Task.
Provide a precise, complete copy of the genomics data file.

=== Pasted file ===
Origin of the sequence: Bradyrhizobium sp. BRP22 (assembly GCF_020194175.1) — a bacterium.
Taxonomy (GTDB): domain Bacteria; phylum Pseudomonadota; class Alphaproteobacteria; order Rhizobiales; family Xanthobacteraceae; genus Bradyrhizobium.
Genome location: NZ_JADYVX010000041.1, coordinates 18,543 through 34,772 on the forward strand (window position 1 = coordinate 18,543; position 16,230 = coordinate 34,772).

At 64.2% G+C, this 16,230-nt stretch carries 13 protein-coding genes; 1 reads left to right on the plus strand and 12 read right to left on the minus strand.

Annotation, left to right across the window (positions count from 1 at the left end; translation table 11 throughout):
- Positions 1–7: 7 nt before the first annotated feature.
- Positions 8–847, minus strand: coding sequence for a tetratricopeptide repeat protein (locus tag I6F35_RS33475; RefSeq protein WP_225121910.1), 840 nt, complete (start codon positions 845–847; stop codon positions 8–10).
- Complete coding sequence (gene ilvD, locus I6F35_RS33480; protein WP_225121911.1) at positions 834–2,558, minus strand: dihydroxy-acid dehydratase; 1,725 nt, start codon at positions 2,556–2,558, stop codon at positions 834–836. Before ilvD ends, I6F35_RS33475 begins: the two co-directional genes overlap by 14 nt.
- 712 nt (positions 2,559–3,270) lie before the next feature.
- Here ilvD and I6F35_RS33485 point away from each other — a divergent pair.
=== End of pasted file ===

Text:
Origin of the sequence: Bradyrhizobium sp. BRP22 (assembly GCF_020194175.1) — a bacterium.
Taxonomy (GTDB): domain Bacteria; phylum Pseudomonadota; class Alphaproteobacteria; order Rhizobiales; family Xanthobacteraceae; genus Bradyrhizobium.
Genome location: NZ_JADYVX010000041.1, coordinates 18,543 through 34,772 on the forward strand (window position 1 = coordinate 18,543; position 16,230 = coordinate 34,772).

At 64.2% G+C, this 16,230-nt stretch carries 13 protein-coding genes; 1 reads left to right on the plus strand and 12 read right to left on the minus strand.

Annotation, left to right across the window (positions count from 1 at the left end; translation table 11 throughout):
- Positions 1–7: 7 nt before the first annotated feature.
- Positions 8–847, minus strand: coding sequence for a tetratricopeptide repeat protein (locus tag I6F35_RS33475; RefSeq protein WP_225121910.1), 840 nt, complete (start codon positions 845–847; stop codon positions 8–10).
- Complete coding sequence (gene ilvD, locus I6F35_RS33480; protein WP_225121911.1) at positions 834–2,558, minus strand: dihydroxy-acid dehydratase; 1,725 nt, start codon at positions 2,556–2,558, stop codon at positions 834–836. Before ilvD ends, I6F35_RS33475 begins: the two co-directional genes overlap by 14 nt.
- 712 nt (positions 2,559–3,270) lie before the next feature.
- Here ilvD and I6F35_RS33485 point away from each other — a divergent pair.